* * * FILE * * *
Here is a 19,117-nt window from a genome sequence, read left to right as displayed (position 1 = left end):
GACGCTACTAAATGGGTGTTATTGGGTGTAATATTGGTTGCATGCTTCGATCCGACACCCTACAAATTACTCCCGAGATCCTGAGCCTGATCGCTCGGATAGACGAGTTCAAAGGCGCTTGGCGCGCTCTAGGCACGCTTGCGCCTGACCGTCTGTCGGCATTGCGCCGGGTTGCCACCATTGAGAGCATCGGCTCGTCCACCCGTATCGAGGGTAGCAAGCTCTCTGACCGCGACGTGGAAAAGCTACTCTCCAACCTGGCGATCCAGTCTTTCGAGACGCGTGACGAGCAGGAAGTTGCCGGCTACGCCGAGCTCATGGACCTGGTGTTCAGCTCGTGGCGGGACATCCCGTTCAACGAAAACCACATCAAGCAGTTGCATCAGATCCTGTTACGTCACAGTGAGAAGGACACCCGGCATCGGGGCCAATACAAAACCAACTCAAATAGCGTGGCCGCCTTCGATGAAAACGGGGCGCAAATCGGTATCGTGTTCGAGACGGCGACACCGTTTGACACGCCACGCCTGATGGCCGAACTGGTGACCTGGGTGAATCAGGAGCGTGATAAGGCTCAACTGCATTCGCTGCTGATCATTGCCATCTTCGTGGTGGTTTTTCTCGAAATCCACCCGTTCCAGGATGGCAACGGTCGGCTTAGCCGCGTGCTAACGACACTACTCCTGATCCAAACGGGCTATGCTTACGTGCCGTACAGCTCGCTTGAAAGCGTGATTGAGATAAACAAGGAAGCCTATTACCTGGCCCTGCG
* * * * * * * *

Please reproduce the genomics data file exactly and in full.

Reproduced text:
Here is a 19,117-nt window from a genome sequence, read left to right as displayed (position 1 = left end):
GACGCTACTAAATGGGTGTTATTGGGTGTAATATTGGTTGCATGCTTCGATCCGACACCCTACAAATTACTCCCGAGATCCTGAGCCTGATCGCTCGGATAGACGAGTTCAAAGGCGCTTGGCGCGCTCTAGGCACGCTTGCGCCTGACCGTCTGTCGGCATTGCGCCGGGTTGCCACCATTGAGAGCATCGGCTCGTCCACCCGTATCGAGGGTAGCAAGCTCTCTGACCGCGACGTGGAAAAGCTACTCTCCAACCTGGCGATCCAGTCTTTCGAGACGCGTGACGAGCAGGAAGTTGCCGGCTACGCCGAGCTCATGGACCTGGTGTTCAGCTCGTGGCGGGACATCCCGTTCAACGAAAACCACATCAAGCAGTTGCATCAGATCCTGTTACGTCACAGTGAGAAGGACACCCGGCATCGGGGCCAATACAAAACCAACTCAAATAGCGTGGCCGCCTTCGATGAAAACGGGGCGCAAATCGGTATCGTGTTCGAGACGGCGACACCGTTTGACACGCCACGCCTGATGGCCGAACTGGTGACCTGGGTGAATCAGGAGCGTGATAAGGCTCAACTGCATTCGCTGCTGATCATTGCCATCTTCGTGGTGGTTTTTCTCGAAATCCACCCGTTCCAGGATGGCAACGGTCGGCTTAGCCGCGTGCTAACGACACTACTCCTGATCCAAACGGGCTATGCTTACGTGCCGTACAGCTCGCTTGAAAGCGTGATTGAGATAAACAAGGAAGCCTATTACCTGGCCCTGCG